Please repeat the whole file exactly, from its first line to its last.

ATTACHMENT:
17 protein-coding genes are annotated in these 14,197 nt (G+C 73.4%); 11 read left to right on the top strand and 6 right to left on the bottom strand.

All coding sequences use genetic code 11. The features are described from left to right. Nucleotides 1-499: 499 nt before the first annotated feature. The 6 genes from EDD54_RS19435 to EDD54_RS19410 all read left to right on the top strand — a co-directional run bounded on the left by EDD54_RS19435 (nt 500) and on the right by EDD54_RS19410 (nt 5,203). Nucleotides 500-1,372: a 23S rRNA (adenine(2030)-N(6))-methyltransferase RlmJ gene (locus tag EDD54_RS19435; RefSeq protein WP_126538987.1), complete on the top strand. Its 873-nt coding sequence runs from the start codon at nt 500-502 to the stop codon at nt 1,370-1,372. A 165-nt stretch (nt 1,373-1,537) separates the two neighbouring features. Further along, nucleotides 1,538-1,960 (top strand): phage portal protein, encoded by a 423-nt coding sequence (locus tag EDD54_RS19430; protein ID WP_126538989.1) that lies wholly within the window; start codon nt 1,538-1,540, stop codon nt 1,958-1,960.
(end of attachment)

17 protein-coding genes are annotated in these 14,197 nt (G+C 73.4%); 11 read left to right on the top strand and 6 right to left on the bottom strand.

All coding sequences use genetic code 11. The features are described from left to right. Nucleotides 1-499: 499 nt before the first annotated feature. The 6 genes from EDD54_RS19435 to EDD54_RS19410 all read left to right on the top strand — a co-directional run bounded on the left by EDD54_RS19435 (nt 500) and on the right by EDD54_RS19410 (nt 5,203). Nucleotides 500-1,372: a 23S rRNA (adenine(2030)-N(6))-methyltransferase RlmJ gene (locus tag EDD54_RS19435; RefSeq protein WP_126538987.1), complete on the top strand. Its 873-nt coding sequence runs from the start codon at nt 500-502 to the stop codon at nt 1,370-1,372. A 165-nt stretch (nt 1,373-1,537) separates the two neighbouring features. Further along, nucleotides 1,538-1,960 (top strand): phage portal protein, encoded by a 423-nt coding sequence (locus tag EDD54_RS19430; protein ID WP_126538989.1) that lies wholly within the window; start codon nt 1,538-1,540, stop codon nt 1,958-1,960.